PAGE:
The circulatory and respiratory systems are adapted to great depths and long apneas. The exchange of air in the lungs, unlike land mammals,

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takes place in a very short time, with rapid inhalations and exhalations, interspersed with long periods of apnea. The result of this breathing mode determines a respiratory rate very low. When diving, cetaceans do not store large amounts of oxygen in the lungs: thanks to the presence of high concentration of respiratory pigments (hemoglobin in the blood and myoglobin in the muscles) they are in fact able to fix in the tissues about 90% inspired oxygen. Over 70 feet deep, in fact, under the stress of hydrostatic pressure, the lungs and the chest wall are compressed, causing alveolar collapse that interrupts the exchange of respiratory gases between the lungs and blood. The heartbeat is slowed and some districts circulators are isolated through selective mechanisms of vasoconstriction, allowing during diving, a more effective spraying of major organs such as the brain. Finally, a complex circulatory arterial system, mainly present at pectoral, dorsal and caudal fins level as well as at the base of the skull, appears to play a type of thermoregulatory function (through a mechanism of “countercurrent” heat transfer ) and response to immersion (capturing nitrogen bubbles eventually generated following the high pressures reached by the animal).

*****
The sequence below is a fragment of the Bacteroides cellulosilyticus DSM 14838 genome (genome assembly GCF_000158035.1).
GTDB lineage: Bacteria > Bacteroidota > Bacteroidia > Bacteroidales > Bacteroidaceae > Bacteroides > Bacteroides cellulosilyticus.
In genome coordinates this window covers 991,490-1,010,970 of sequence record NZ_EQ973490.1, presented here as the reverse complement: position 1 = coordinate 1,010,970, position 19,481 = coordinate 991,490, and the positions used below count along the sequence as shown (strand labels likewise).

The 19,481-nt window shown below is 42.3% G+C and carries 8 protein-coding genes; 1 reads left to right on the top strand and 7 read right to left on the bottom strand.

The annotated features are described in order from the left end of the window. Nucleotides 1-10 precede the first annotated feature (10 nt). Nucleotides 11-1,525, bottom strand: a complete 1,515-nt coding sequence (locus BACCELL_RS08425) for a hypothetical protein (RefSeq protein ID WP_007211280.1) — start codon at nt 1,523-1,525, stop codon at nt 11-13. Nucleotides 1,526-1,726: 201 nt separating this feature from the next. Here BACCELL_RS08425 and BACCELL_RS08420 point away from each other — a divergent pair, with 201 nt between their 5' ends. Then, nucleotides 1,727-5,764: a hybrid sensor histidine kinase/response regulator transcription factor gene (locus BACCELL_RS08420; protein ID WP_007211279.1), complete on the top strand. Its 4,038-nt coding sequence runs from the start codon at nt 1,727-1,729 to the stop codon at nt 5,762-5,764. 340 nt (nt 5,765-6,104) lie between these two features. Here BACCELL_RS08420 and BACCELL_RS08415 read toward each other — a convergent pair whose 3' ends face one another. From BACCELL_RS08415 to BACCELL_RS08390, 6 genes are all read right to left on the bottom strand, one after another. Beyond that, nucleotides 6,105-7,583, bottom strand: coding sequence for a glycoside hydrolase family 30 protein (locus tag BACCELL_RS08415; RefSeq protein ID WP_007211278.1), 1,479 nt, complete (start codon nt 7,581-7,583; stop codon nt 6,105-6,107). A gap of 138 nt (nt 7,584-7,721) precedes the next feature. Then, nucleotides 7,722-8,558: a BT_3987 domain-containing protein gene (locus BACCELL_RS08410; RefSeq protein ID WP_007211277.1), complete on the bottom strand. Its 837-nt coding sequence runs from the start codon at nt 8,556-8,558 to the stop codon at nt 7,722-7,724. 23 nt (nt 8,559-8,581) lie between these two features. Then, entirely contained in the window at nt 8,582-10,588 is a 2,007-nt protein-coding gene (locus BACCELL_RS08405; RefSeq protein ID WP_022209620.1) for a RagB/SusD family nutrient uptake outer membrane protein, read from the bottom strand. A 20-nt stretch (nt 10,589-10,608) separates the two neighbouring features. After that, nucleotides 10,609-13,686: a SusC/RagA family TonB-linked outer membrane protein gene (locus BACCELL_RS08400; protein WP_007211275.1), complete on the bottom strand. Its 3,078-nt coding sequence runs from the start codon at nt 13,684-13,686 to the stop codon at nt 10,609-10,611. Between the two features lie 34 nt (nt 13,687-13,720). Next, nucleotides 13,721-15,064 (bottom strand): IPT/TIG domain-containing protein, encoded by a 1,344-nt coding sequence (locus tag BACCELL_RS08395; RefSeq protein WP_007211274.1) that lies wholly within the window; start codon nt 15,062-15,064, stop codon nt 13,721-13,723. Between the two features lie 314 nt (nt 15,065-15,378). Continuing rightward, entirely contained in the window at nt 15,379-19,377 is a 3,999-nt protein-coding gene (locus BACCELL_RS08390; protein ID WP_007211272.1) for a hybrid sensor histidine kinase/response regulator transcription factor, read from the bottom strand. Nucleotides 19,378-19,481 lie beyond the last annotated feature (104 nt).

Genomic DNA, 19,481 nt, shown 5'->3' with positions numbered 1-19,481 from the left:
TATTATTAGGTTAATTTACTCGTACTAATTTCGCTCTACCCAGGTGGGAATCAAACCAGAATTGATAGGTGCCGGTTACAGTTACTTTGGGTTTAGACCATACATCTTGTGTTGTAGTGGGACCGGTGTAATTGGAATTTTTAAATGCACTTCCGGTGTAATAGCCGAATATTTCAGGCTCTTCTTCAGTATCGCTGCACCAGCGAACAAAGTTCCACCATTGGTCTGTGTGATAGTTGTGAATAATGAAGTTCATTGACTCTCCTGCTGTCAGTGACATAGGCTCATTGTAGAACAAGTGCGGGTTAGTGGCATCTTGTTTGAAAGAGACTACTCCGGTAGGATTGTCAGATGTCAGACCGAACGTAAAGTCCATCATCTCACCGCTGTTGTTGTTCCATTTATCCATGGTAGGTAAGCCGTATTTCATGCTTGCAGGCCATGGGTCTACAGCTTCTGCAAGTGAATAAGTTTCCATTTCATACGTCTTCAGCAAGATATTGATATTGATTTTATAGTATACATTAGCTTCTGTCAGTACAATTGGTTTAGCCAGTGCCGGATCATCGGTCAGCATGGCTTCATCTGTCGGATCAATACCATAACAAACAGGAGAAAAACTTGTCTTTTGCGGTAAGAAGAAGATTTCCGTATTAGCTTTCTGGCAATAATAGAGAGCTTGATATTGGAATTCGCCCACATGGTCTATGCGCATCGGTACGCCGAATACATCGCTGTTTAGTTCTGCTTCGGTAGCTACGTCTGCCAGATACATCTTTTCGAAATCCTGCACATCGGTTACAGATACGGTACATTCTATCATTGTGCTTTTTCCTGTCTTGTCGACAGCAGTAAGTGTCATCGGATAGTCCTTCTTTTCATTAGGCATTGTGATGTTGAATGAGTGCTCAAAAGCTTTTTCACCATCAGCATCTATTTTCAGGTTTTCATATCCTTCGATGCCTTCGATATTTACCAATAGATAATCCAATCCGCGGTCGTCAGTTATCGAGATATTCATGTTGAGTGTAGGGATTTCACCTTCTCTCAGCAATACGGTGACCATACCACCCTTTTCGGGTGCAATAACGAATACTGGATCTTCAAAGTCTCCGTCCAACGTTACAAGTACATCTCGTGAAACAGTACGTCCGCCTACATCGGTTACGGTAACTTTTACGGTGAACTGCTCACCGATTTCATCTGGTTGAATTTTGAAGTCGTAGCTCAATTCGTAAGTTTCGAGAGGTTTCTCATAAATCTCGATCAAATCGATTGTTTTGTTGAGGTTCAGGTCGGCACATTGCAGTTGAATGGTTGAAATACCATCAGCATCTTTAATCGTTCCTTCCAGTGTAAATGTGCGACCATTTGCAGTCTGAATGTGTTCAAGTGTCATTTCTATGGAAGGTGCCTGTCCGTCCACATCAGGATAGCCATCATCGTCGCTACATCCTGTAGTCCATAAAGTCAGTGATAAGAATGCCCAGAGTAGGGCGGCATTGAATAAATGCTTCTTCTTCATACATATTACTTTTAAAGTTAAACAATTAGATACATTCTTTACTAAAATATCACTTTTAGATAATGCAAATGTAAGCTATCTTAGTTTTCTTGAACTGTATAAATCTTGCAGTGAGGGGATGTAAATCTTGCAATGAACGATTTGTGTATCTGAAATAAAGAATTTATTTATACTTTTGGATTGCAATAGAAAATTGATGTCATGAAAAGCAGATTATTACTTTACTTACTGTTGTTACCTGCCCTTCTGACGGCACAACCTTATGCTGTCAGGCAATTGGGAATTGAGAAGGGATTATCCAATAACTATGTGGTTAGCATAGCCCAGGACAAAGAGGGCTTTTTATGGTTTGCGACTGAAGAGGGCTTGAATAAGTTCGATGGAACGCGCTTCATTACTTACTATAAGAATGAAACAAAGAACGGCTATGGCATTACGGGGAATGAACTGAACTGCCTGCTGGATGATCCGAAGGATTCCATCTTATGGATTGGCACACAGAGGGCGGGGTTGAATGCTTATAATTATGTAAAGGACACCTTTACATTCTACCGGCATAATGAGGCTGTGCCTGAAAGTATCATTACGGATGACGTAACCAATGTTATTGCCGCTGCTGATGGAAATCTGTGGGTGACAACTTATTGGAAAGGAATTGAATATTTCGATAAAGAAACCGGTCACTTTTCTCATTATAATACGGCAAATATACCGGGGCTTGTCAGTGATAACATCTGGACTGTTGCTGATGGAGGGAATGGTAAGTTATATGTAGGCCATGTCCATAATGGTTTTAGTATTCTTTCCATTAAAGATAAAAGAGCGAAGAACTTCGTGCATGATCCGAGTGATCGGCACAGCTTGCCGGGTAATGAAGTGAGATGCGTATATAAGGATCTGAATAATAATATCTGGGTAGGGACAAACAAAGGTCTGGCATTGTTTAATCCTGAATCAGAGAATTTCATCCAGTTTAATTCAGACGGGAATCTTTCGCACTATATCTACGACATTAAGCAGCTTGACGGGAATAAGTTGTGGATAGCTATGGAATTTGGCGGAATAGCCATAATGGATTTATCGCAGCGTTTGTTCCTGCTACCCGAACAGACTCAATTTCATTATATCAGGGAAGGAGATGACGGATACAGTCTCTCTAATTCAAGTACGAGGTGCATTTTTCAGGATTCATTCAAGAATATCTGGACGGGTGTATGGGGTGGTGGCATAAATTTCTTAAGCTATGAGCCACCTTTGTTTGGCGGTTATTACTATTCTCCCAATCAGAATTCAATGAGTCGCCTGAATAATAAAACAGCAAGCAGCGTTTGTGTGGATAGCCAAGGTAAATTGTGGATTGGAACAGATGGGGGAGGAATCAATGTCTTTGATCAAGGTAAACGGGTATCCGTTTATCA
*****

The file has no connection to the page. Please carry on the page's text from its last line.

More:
The excretory system consists of two large kidney, divided into smaller functional units independent of each other, each with an independent vascular system with its papilla and pelvis. The amount of urine is particularly abundant and hypertonic with respect to the external medium: this allows these Mammal to recover from the environment the water necessary to their metabolism, eliminating excess salts.

The morphological changes related to the hydrodynamics of the shapes have led to the development of special adaptations of the reproductive system. The breasts of the female animal and genitals of the males are in fact internal and not disturb the profile of the body. The sex in cetaceans is therefore not immediately recognizable: a closer examination shows that the vulvar slit is near the anus of the female while the slit through which a male's penis is everted, is closer to the navel. The females mammary glands are situated under the subcutaneous fat, they are only two and are placed - one on each side - a little ahead of the genital opening. The nipples are retracted within a smaller cracks lateral to the vulva and become a little protruding only during the nursing period.  The cetaceans baby do not possess appropriate lips to grasp the nipple., hence the specie has evolved a special mechanism that makes mothers able to eject the milk directly into the mouth of the baby by the simple contraction of the muscles through the skin.